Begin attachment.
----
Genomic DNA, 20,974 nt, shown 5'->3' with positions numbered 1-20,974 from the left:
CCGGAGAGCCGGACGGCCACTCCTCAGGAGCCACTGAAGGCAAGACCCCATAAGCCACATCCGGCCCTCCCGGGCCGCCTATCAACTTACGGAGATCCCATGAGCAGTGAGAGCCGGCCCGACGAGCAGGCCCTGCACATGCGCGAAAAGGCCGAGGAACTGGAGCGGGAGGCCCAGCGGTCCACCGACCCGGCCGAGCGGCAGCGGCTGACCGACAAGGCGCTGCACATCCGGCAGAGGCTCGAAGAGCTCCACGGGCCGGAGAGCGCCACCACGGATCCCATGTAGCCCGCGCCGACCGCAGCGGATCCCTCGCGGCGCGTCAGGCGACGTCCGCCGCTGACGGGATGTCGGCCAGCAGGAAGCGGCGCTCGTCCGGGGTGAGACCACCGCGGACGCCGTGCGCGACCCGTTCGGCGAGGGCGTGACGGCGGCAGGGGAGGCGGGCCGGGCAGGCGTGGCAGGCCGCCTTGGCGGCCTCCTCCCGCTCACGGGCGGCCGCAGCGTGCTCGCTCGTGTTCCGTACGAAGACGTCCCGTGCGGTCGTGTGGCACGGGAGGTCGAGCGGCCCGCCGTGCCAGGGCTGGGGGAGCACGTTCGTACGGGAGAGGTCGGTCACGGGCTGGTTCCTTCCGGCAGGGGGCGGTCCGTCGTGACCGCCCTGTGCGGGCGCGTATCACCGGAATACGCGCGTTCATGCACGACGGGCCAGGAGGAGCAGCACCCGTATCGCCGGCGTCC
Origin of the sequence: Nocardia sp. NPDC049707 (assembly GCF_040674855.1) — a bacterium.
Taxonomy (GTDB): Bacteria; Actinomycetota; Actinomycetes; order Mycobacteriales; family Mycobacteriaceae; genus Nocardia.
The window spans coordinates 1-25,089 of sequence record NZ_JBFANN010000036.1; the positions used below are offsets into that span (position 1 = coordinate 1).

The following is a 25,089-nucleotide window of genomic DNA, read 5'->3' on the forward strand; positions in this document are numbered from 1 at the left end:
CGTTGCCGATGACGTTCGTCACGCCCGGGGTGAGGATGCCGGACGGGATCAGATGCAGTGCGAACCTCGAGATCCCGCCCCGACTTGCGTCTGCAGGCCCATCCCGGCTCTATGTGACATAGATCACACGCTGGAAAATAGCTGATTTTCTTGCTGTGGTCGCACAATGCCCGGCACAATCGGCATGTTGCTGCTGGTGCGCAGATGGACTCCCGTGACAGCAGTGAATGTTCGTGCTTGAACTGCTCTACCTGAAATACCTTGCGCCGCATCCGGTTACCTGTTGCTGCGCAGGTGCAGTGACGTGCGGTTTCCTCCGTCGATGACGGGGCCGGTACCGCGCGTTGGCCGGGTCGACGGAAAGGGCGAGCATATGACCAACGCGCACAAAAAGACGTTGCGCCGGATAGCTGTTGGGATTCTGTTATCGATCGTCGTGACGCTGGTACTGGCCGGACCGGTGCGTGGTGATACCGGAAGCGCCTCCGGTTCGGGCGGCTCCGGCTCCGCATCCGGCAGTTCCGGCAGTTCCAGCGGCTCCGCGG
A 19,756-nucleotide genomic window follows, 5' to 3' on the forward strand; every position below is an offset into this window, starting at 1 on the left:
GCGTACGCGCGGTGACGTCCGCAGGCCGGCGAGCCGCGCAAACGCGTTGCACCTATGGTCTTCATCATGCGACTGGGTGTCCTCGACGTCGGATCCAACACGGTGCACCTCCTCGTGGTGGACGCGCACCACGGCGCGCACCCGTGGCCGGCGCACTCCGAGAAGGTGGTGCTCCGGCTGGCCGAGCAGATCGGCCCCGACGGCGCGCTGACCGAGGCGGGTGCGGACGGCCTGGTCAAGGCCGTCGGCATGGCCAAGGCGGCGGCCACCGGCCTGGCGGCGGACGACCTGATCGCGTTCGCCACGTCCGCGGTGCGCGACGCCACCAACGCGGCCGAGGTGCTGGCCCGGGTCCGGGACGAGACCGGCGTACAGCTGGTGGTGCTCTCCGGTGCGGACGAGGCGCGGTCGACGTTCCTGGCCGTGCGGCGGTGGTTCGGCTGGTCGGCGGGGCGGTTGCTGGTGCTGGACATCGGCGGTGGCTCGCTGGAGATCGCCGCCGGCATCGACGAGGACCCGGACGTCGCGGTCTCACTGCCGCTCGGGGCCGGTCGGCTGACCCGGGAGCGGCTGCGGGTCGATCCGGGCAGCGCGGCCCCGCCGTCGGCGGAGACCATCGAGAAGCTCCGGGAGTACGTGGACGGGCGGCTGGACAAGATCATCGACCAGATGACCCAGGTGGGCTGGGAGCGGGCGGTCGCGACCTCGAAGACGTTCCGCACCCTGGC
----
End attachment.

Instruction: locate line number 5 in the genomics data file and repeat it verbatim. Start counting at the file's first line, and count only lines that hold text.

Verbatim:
The window spans coordinates 1-25,089 of sequence record NZ_JBFANN010000036.1; the positions used below are offsets into that span (position 1 = coordinate 1).